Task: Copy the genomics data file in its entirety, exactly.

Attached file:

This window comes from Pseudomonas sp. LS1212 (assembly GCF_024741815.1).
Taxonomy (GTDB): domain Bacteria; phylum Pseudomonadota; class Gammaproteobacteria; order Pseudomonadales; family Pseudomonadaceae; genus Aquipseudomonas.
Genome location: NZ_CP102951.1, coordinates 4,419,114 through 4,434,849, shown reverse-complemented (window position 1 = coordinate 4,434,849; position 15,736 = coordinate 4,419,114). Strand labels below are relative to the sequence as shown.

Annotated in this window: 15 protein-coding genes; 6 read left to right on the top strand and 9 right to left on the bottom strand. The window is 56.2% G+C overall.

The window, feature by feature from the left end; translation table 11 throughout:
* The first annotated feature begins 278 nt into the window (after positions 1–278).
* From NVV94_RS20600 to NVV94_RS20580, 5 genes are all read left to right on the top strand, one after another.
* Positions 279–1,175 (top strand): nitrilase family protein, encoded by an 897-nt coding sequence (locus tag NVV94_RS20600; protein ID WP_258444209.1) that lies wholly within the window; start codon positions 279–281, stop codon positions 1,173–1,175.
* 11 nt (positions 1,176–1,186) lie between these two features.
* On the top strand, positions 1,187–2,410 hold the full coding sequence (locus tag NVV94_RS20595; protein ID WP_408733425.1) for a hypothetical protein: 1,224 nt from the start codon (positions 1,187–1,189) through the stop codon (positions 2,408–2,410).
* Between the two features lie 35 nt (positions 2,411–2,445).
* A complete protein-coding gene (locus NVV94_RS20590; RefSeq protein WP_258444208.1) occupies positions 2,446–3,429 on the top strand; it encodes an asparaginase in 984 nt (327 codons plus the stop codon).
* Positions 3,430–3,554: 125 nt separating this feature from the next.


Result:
This window comes from Pseudomonas sp. LS1212 (assembly GCF_024741815.1).
Taxonomy (GTDB): domain Bacteria; phylum Pseudomonadota; class Gammaproteobacteria; order Pseudomonadales; family Pseudomonadaceae; genus Aquipseudomonas.
Genome location: NZ_CP102951.1, coordinates 4,419,114 through 4,434,849, shown reverse-complemented (window position 1 = coordinate 4,434,849; position 15,736 = coordinate 4,419,114). Strand labels below are relative to the sequence as shown.

Annotated in this window: 15 protein-coding genes; 6 read left to right on the top strand and 9 right to left on the bottom strand. The window is 56.2% G+C overall.

The window, feature by feature from the left end; translation table 11 throughout:
* The first annotated feature begins 278 nt into the window (after positions 1–278).
* From NVV94_RS20600 to NVV94_RS20580, 5 genes are all read left to right on the top strand, one after another.
* Positions 279–1,175 (top strand): nitrilase family protein, encoded by an 897-nt coding sequence (locus tag NVV94_RS20600; protein ID WP_258444209.1) that lies wholly within the window; start codon positions 279–281, stop codon positions 1,173–1,175.
* 11 nt (positions 1,176–1,186) lie between these two features.
* On the top strand, positions 1,187–2,410 hold the full coding sequence (locus tag NVV94_RS20595; protein ID WP_408733425.1) for a hypothetical protein: 1,224 nt from the start codon (positions 1,187–1,189) through the stop codon (positions 2,408–2,410).
* Between the two features lie 35 nt (positions 2,411–2,445).
* A complete protein-coding gene (locus NVV94_RS20590; RefSeq protein WP_258444208.1) occupies positions 2,446–3,429 on the top strand; it encodes an asparaginase in 984 nt (327 codons plus the stop codon).
* Positions 3,430–3,554: 125 nt separating this feature from the next.